Once upon a time, there was a car sitting in a vacant lot with a tape player sitting in the middle of the front seat. One day, a young woman comes across to the car and finds the tape player. She presses play on the tape player. She is instantly transported back to her childhood. The car, named "Pearl," had belonged to her father who was a traveling musician. He took his daughter, Sarah, around the country, teaching her to play guitar and a love for music. Eventually he decided that it would be best if he settles down and give Sarah a stable home, but Sarah has developed a love of music as well, and she sets off to make her own name in the music world, taking Pearl along for her musical journey. Pearl was a film commissioned for the Google Spotlight Stories project designed to take viewers on an immersive experience where they can turn their smartphones and watch the films from a 360-degree angle. One of the first films was Glen Keane's Duet which made the Best Animated Short shortlist but was passed over for a nomination. Pearl was a later film, directed by former Disney animator Patrick Osborne, who incidentally directed Feast which won the Oscar that year. It tells the story of a father and daughter relationship that is linked by the titular car as well as music. The father and daughter relationship is an important one based on the psychoanalysis theory, and it was told poignantly in Pearl. Like Pear Cider and Cigarettes, Pearl is a story of two halves. The first half focuses on the father's musical career, while halfway through Sarah grows up and begins her own story after her father's sacrifice for her benefit. The film's structure really makes the relationship a solid and believable one. The link is represented through the song "No Wrong Way Home" by songwriter Alexis Harte. The first half features Kelley Stoltz as the father singing the song, and the second half begins when Nicki Bluhm starts singing the same song as Sarah. The utilization of the car as a central theme is major part of the film. Each scene is set within the confines of the car, and this allows for the Spotlight Stories aspect as the viewers can watch the movie as though they were sitting in the passenger's seat. The animation style and character design is similar to that of Feast. It's nothing special but it serves its purpose for the story. To be honest the 360 degree aspect of Pearl is a little bit annoying, but I do have to admire the ability to animate a whole 360 degree film.
Where Can I Watch It?
Pearl is available on the Google Spotlight Story app. It is also available on YouTube in the 360 degree view. The Academy clearly didn't watch the 360-degree version because it's very difficult to decide where to look. It would be nice to see what the Academy saw. Anyways, here's the 360 degree version.

One morning a group of sandpiper comes rushing out onto the morning surf. Their mission is to find food to give them energy. One young sandpiper is ready for her mother to help feed her the clams that make up their diet. However, the mother wants the young piper to be able to find its own food. The little bird goes out exploring on the beach, but it is traumatized by a passing wave. The little piper struggles to overcome its fear of the waves while at the same time dealing with its worsening hunger. Can the little piper successfully overcome its fear and get something to eat? Perhaps its new friend the small hermit crab can help out. Pixar is probably the most respected animation studio in the business today, with their reputation resting solidly on their groundbreaking animated films. However, beyond that they have also produced numerous short films, which have traditionally be used as an avenue for younger directors to gain experience. They have also been ways to try out new animation or storytelling techniques. Piper had been a film that does both. The director is veteran animator Alan Barillaro and he infused the film with photo-realistic animation. Inspired by his own memories of watching birds running between waves, Barillaro studied real sandpiper to give the film its look, and the results were marvelous. Piper features some of the most dazzling CGI animation out there. The backgrounds look almost like live action, with each grain of sand animated with great detail. The design and motion of the birds look true to life while still retaining the animated expressions that make them eminently relate-able. It's jaw-droppingly good and really immerses the viewers within the world of the sandpiper. The design of the little sandpiper is especially well down and allows for maximum adorableness. The story is a bit on the simpler side, but it's still an effective coming of age story that reflects a young children's need to answer the question of industry versus inferiority as proposed by psychologist Erik Erikson. But still, Piper is an enormous crowd-pleaser that combines incredible animation with adorable characters and a plausible story to stand out as a memorable entry in Pixar's short film collection.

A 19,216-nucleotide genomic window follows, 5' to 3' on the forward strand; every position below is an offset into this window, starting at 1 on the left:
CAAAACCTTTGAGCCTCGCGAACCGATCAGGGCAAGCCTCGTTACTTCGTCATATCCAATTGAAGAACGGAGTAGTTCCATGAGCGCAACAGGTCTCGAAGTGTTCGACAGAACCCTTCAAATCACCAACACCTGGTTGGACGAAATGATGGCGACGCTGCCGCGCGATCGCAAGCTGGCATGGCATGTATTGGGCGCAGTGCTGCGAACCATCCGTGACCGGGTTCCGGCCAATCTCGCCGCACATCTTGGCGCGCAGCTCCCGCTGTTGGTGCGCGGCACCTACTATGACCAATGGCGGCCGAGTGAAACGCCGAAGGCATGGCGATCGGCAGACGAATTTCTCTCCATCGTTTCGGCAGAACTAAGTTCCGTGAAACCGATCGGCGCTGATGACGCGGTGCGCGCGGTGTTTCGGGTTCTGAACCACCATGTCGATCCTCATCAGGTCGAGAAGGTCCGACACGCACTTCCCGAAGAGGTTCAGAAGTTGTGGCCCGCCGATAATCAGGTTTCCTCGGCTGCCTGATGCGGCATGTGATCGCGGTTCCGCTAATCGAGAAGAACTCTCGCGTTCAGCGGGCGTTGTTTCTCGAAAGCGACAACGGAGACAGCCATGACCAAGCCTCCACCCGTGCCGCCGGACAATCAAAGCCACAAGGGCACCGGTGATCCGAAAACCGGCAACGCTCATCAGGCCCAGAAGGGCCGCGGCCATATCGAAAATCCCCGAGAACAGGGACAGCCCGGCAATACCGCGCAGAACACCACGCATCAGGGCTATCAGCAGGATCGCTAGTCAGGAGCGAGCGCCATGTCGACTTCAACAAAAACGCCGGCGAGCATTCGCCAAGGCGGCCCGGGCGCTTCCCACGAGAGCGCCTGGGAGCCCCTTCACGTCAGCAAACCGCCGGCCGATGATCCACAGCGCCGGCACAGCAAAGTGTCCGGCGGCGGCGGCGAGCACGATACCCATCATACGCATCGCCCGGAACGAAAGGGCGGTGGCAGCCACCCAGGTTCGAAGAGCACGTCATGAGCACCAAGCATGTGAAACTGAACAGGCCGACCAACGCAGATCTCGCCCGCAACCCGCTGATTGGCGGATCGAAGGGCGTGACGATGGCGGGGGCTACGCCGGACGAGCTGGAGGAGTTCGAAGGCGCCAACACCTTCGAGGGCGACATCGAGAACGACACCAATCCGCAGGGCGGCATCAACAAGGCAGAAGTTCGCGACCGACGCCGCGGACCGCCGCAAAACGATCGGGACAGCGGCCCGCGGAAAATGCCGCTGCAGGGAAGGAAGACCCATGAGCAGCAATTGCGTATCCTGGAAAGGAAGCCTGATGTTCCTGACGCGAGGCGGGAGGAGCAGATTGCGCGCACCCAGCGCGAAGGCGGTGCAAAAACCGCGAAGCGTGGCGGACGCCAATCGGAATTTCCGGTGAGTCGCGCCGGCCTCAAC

Where Can I Watch It?
Piper played before Finding Dory, which was the highest grossing animated film in American history, and so I suspect that it is perhaps the most watched animated short nominee before the ceremony (if that makes sense.) Still, if you want to see it now it is on the Finding Dory DVD and Blu-Ray set. I'm sure there are illegal copies uploaded online, but I'll let you find them yourselves.

Well, here are the five nominees. And it took me only five hours, so that's good. It's really hard to predict how the Academy will vote in this category. They often like the longer, more thematically deep films which is a plus for Pear Cider and Cigarettes, but that's not always a given. They could fall in love with Piper and give Pixar their first win since For the Birds in 2001, but if they couldn't do that with Day & Night then I'm not so sure that would happen either. Of course, Blind Vaysha, Borrowed Time and Pearl aren't out of the running either. So yeah, I'm essentially punting. I will give you my rankings by quality and preference like all of my other reviews. They may have changed since I first watched them back in November.

My rankings (by quality)
Pear Cider and Cigarettes > Piper > Blind Vaysha > Borrowed Time > Pearl

My rankings (by preference)
Pear Cider and Cigarettes > Piper > Borrowed Time > Blind Vaysha > Pearl